Whistle a tune for Dollymont Strand
I use to smell those tarts,
through a gap in the door.
Crouch down low
I could only see the floor and Uncle Fint’s,
black boots as he shuffled.
I could never stay for long, if
nanny was making tea. I was usually chased out.
The smiling threat of a heavy broom, but laughter galore
when I ran, for the door and she said ‘will call you later’ .
I’d run and scamper to skip stones, along Dollymount shore.
Watching them bounce to disappear.
My belly less nauseous moving from hungry grumbles
to sweet skips of joy. Each new bounce was a record
Though as soon as the sun went down I’d
rush back to the door, to hear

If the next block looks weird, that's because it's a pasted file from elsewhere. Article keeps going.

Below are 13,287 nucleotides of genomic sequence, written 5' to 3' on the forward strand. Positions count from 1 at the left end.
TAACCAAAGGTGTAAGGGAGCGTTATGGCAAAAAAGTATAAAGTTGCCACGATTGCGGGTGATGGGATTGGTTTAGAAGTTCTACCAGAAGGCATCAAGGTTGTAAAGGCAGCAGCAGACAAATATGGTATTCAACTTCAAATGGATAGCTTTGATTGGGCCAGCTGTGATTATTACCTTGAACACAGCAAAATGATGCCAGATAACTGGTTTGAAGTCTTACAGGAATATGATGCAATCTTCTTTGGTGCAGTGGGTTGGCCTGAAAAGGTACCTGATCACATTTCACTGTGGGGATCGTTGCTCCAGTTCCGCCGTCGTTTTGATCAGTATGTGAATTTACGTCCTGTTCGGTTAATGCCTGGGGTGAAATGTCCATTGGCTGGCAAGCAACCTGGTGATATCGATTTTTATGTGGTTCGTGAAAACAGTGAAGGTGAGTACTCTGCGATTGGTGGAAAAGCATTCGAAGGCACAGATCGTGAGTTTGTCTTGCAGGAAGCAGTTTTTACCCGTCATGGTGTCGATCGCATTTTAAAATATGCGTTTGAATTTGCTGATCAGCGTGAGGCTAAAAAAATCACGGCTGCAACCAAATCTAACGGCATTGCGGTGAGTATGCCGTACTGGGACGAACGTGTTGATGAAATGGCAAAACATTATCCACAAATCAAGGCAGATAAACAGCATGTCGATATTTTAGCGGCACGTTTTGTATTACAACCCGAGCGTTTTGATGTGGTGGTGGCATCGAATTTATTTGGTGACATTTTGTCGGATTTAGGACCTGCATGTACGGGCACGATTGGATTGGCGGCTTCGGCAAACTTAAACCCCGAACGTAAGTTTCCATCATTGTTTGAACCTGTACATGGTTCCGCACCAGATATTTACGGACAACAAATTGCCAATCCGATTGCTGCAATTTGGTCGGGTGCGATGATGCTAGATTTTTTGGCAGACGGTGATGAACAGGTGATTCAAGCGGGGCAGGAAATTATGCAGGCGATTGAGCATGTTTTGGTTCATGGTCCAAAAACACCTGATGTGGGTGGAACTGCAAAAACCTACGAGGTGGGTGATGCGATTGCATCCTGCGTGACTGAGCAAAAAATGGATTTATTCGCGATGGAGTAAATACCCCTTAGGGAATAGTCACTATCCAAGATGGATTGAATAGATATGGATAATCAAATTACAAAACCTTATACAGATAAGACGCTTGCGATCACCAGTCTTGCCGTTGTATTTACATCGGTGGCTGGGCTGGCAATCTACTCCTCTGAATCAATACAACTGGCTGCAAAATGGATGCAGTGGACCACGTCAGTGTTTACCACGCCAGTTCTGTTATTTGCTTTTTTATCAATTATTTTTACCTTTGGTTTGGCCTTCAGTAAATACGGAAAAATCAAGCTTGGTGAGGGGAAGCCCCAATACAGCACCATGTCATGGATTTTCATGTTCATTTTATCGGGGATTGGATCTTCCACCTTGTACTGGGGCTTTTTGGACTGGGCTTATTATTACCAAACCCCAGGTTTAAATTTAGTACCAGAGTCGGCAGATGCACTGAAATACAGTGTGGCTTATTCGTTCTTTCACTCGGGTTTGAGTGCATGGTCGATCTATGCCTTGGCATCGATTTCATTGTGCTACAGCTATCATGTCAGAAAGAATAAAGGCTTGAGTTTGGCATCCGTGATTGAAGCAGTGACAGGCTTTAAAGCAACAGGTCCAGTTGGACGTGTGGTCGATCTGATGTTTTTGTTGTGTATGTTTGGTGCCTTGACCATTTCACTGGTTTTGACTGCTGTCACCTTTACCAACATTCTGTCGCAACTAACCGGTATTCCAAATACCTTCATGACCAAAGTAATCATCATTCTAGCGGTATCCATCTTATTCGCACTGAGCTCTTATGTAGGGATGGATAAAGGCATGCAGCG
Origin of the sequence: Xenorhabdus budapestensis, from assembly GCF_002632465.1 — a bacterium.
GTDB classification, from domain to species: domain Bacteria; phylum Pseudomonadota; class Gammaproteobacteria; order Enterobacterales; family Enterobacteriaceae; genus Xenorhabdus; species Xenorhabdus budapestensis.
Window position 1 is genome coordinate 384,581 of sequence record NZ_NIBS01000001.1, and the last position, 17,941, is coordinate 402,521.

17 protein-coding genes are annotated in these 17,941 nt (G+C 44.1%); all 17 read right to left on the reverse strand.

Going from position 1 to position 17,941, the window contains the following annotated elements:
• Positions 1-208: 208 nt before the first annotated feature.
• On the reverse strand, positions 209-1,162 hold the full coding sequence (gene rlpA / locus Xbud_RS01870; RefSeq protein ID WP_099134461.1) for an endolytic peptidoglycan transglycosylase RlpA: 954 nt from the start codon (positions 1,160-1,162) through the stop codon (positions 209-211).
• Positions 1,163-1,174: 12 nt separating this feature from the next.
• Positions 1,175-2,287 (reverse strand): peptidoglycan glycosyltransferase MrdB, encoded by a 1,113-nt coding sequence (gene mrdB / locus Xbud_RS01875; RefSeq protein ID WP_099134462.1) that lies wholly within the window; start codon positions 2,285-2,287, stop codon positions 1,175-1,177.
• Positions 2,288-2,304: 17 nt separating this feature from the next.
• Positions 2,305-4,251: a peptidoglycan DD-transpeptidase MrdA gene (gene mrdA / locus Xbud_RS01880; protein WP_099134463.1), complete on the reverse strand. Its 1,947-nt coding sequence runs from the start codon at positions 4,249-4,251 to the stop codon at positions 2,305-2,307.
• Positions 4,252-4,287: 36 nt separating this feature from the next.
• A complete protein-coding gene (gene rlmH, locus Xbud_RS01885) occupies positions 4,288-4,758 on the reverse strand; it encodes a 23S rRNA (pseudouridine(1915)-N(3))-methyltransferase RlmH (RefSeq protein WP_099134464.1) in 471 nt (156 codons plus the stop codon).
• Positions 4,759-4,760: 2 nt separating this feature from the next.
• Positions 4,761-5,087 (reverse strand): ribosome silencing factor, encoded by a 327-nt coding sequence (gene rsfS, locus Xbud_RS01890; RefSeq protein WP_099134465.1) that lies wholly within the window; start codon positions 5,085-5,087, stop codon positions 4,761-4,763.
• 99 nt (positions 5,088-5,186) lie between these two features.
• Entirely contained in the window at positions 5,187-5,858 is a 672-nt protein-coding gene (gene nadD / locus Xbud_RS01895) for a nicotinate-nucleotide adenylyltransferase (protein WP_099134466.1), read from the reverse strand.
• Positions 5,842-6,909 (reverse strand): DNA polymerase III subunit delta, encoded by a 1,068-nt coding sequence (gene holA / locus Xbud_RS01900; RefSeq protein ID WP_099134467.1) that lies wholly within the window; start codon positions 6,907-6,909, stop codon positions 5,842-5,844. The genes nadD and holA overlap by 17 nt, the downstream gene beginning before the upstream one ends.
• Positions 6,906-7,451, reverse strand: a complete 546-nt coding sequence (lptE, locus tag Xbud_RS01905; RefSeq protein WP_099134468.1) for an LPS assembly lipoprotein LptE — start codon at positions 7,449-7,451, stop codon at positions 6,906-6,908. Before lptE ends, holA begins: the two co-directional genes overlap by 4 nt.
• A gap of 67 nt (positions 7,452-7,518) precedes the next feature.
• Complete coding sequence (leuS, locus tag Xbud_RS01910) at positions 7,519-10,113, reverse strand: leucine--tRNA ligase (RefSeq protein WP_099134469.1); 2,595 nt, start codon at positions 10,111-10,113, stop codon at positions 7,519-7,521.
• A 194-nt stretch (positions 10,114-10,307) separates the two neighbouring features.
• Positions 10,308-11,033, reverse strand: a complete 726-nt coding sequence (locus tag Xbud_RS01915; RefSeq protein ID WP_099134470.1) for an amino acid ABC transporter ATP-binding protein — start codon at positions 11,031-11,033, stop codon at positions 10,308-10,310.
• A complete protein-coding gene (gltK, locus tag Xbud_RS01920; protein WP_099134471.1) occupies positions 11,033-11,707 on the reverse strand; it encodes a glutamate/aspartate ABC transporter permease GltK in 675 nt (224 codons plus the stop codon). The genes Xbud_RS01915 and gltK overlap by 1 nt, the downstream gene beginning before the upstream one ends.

The jingle, jangle of Uncle Paddy’s keys .
Singing, his old Dublin songs, falling through
the door, and me behind him trying to catch
Change from his pockets.
That rattled as he rolled to the door.
A whiff of porter lingering on his breath.
Her chops smelt, though her apple sauce was tasty.
She always served Paddy first and
through a gap in the door, I watched
him dance round the floor. My granny
And him arm in arm, my eyes alight.
As I whistled a tune for Dollymount.